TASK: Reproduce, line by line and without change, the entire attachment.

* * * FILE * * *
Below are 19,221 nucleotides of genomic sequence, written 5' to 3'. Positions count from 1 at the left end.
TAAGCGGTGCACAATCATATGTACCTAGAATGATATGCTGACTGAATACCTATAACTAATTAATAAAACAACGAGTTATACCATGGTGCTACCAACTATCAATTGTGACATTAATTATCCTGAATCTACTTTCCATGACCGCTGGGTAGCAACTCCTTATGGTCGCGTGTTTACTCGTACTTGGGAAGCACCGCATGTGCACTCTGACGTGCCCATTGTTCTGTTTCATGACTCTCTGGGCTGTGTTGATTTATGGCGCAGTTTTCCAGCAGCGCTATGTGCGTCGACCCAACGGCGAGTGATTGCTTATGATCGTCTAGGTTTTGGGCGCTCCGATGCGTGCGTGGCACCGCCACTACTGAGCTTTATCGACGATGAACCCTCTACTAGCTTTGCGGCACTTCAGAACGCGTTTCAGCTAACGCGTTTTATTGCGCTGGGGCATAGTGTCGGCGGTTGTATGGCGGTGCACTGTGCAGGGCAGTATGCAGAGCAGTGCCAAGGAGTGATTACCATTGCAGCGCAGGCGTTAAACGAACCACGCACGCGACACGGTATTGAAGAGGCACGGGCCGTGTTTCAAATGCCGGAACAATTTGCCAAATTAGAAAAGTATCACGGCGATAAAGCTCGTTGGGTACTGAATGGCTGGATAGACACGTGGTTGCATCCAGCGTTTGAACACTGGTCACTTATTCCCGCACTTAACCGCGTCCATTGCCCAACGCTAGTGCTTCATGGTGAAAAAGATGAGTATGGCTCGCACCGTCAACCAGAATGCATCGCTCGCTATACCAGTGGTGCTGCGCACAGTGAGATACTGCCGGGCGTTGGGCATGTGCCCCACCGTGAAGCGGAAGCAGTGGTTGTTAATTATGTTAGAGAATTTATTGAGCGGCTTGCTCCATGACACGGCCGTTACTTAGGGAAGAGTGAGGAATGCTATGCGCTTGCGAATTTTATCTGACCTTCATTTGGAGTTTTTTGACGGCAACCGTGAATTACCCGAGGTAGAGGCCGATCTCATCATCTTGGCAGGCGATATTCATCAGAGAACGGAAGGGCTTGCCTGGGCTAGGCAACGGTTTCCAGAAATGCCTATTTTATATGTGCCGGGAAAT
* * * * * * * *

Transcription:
Below are 19,221 nucleotides of genomic sequence, written 5' to 3'. Positions count from 1 at the left end.
TAAGCGGTGCACAATCATATGTACCTAGAATGATATGCTGACTGAATACCTATAACTAATTAATAAAACAACGAGTTATACCATGGTGCTACCAACTATCAATTGTGACATTAATTATCCTGAATCTACTTTCCATGACCGCTGGGTAGCAACTCCTTATGGTCGCGTGTTTACTCGTACTTGGGAAGCACCGCATGTGCACTCTGACGTGCCCATTGTTCTGTTTCATGACTCTCTGGGCTGTGTTGATTTATGGCGCAGTTTTCCAGCAGCGCTATGTGCGTCGACCCAACGGCGAGTGATTGCTTATGATCGTCTAGGTTTTGGGCGCTCCGATGCGTGCGTGGCACCGCCACTACTGAGCTTTATCGACGATGAACCCTCTACTAGCTTTGCGGCACTTCAGAACGCGTTTCAGCTAACGCGTTTTATTGCGCTGGGGCATAGTGTCGGCGGTTGTATGGCGGTGCACTGTGCAGGGCAGTATGCAGAGCAGTGCCAAGGAGTGATTACCATTGCAGCGCAGGCGTTAAACGAACCACGCACGCGACACGGTATTGAAGAGGCACGGGCCGTGTTTCAAATGCCGGAACAATTTGCCAAATTAGAAAAGTATCACGGCGATAAAGCTCGTTGGGTACTGAATGGCTGGATAGACACGTGGTTGCATCCAGCGTTTGAACACTGGTCACTTATTCCCGCACTTAACCGCGTCCATTGCCCAACGCTAGTGCTTCATGGTGAAAAAGATGAGTATGGCTCGCACCGTCAACCAGAATGCATCGCTCGCTATACCAGTGGTGCTGCGCACAGTGAGATACTGCCGGGCGTTGGGCATGTGCCCCACCGTGAAGCGGAAGCAGTGGTTGTTAATTATGTTAGAGAATTTATTGAGCGGCTTGCTCCATGACACGGCCGTTACTTAGGGAAGAGTGAGGAATGCTATGCGCTTGCGAATTTTATCTGACCTTCATTTGGAGTTTTTTGACGGCAACCGTGAATTACCCGAGGTAGAGGCCGATCTCATCATCTTGGCAGGCGATATTCATCAGAGAACGGAAGGGCTTGCCTGGGCTAGGCAACGGTTTCCAGAAATGCCTATTTTATATGTGCCGGGAAAT